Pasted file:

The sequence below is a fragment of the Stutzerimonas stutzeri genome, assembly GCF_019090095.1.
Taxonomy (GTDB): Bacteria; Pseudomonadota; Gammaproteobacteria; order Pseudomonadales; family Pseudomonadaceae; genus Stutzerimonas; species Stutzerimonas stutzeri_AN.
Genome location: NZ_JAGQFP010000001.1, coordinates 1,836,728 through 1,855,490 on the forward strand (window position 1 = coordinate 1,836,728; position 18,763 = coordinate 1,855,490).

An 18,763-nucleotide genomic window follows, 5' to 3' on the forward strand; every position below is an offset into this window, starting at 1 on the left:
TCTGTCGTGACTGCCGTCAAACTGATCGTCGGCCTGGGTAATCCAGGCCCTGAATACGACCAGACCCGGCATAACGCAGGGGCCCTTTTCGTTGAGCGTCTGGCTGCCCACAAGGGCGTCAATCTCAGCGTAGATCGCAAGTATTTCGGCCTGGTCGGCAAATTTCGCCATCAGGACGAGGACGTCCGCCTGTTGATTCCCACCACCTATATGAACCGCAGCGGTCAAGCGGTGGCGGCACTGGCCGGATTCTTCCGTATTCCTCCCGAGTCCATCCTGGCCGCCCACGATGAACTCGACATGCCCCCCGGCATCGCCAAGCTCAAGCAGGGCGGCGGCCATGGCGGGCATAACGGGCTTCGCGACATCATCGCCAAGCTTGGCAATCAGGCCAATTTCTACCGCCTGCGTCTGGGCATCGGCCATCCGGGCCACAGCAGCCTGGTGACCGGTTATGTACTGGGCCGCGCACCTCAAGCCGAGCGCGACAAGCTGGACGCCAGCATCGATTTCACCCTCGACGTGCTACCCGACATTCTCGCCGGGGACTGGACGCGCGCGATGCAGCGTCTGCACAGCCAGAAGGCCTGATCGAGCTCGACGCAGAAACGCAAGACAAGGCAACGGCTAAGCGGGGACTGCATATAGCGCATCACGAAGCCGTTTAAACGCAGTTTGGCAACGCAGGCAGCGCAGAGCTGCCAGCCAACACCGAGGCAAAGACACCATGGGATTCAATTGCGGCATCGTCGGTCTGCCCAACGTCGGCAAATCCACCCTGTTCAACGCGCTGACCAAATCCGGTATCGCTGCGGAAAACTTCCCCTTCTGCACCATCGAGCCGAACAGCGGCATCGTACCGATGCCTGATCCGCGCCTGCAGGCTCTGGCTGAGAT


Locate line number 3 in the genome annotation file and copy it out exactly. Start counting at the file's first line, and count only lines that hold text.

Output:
Genome location: NZ_JAGQFP010000001.1, coordinates 1,836,728 through 1,855,490 on the forward strand (window position 1 = coordinate 1,836,728; position 18,763 = coordinate 1,855,490).